Officer Googins testified he later went to that intersection and saw Ortega intoxicated, repeating, “Just go ahead and kill me.”
At one point, Ortega allegedly said, “I just wanted to pimp her out.”
Ortega, of Richmond, is one of seven suspects charged in connection with the crime. The others are Pinole resident Marcelles James Peter, 18; San Pablo residents Cody Ray Smith, 16, and Ari Abdallah Morales, 17; and Richmond residents Jose Carlos Montano, 19, Elvis Josue Torrentes, 23, and John Crane Jr., 43.
All but two suspects arrived in the courtroom wearing yellow jumpsuits and white sneakers, which identified them as adults. Morales and Smith, both juveniles being tried as adults, wore dark sweatpants—one in a gray T-shirt and the other in a maroon shirt.
Charges against the suspects include assault, robbery, and forcible rape and rape by a foreign object while acting in concert—the legal terminology for gang rape.
During the day’s proceedings, Public Defender Jack Funk tried several times to ask Officer Googins if he believed the girl was intoxicated. The exchange provides some clues about a possible defense strategy should Funk’s client, Manuel Ortega, go to trial.
Funk argued that knowing the level of the girl’s intoxication was important. “My client and several others here are accused of certain sexual acts, and the level of her cooperation and participation in some sexual event is a relevant factor here,” he said to the judge.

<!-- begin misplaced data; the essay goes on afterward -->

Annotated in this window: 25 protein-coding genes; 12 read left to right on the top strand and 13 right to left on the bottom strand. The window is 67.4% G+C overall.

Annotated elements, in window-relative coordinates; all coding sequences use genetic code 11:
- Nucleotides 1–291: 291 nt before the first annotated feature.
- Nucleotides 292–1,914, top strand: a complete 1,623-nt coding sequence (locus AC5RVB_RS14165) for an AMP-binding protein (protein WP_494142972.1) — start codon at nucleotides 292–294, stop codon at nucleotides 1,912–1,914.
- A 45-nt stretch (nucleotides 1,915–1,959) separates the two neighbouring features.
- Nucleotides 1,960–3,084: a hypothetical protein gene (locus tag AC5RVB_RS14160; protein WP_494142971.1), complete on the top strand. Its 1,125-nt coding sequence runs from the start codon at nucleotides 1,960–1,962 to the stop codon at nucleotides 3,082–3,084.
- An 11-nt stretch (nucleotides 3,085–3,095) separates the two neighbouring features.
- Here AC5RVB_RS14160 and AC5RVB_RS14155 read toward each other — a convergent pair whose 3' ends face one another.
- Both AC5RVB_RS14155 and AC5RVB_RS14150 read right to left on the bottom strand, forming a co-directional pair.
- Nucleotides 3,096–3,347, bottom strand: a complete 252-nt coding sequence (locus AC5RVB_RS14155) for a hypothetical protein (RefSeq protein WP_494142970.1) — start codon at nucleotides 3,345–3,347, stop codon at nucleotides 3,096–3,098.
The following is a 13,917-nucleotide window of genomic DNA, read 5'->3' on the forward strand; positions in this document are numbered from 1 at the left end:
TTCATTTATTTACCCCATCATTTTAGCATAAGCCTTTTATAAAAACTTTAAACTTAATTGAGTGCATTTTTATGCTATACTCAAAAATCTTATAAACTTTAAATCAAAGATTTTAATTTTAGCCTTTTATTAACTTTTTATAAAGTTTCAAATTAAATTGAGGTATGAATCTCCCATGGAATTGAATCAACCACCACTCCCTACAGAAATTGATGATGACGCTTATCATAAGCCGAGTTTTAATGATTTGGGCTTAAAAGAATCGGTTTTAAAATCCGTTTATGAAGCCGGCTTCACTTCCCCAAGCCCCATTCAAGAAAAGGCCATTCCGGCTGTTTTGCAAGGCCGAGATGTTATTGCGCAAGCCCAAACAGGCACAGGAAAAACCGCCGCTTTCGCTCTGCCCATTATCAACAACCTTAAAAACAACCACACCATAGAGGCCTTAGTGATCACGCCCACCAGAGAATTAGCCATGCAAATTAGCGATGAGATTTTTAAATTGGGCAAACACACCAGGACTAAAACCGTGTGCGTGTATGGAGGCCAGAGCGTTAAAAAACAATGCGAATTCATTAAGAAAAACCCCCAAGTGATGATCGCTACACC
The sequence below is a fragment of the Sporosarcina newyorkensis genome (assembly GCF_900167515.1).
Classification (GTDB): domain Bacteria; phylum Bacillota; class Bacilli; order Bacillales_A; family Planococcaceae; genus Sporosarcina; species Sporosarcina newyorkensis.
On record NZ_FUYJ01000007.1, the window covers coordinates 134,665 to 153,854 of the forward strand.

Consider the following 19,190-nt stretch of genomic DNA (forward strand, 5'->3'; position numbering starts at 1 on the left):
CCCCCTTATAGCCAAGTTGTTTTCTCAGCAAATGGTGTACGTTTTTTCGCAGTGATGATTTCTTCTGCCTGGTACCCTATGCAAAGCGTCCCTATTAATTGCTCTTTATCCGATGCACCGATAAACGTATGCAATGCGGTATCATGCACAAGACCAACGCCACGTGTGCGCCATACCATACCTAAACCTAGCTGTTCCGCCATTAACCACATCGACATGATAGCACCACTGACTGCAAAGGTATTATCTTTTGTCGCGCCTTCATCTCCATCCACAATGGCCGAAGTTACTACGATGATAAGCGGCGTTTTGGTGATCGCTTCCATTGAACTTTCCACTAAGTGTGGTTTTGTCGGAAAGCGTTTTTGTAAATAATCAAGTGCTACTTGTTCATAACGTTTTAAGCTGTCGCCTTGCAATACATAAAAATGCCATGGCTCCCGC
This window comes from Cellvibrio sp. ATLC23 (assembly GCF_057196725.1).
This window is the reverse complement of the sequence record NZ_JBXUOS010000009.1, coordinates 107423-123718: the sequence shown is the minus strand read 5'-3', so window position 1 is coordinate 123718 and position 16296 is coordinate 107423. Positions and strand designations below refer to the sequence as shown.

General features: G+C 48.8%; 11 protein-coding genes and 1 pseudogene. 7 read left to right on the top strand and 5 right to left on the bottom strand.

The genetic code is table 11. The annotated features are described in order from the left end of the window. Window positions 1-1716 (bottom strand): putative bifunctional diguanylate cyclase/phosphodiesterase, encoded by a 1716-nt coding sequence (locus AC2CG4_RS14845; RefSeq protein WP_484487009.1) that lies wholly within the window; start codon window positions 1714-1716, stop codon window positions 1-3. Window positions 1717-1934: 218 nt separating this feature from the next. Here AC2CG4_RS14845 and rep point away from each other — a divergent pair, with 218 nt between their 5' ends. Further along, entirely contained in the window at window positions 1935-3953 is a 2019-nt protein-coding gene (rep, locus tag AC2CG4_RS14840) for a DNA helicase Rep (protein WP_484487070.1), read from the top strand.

The judge blocked Funk’s attempts, saying the officer’s opinion on this issue wasn’t relevant but he fully expected later witnesses would testify on that question.
All suspects except Torrentes face enhancements that could result in life sentences if convicted. The maximum penalty for Torrentes’s alleged role in the crime is 26 years.
Cecily Gray, court-appointed attorney for Torrentes, said the two officers’ testimony Monday had no direct bearing on her client. “Not much of this is going to affect my client,” she said. “He left before things got bad.”
The other attorneys declined to comment about the impact of the officers’ testimony on their clients.
Kaiser testified that on the night of the 24th, he talked to the girl’s father, who said he got concerned when his daughter didn’t call home after the dance.
His daughter didn’t answer several calls to her cell phone, Kaiser testified. The girl’s father eventually drove to the school, continuing to call his daughter’s cell phone.
Kaiser said at one point a male answered the phone and described in crude sexual terms what he had done with the daughter.
After the father got to the school he saw medics wheel his daughter away, to be flown by helicopter to John Muir Medical Center in Walnut Creek.
By that time, several onlookers had gathered at the fence on 23rd Street outside the school, said Kaiser.
While the District Attorney declined to comment on the ongoing hearing, at least two defense attorneys said that none of DA Cashman’s 19 scheduled witnesses are civilians.
If true, officers will be providing hearsay testimony throughout much of the hearing. State law allows police to testify at preliminary hearings on behalf of the victims involved.
The hearing is expected to last through the week and possibly through next week. At that point Judge Caskey will determine whether there is sufficient evidence against each of the suspects to proceed to trial.
The hearing is set to continue on Tuesday at 10:00 a.m.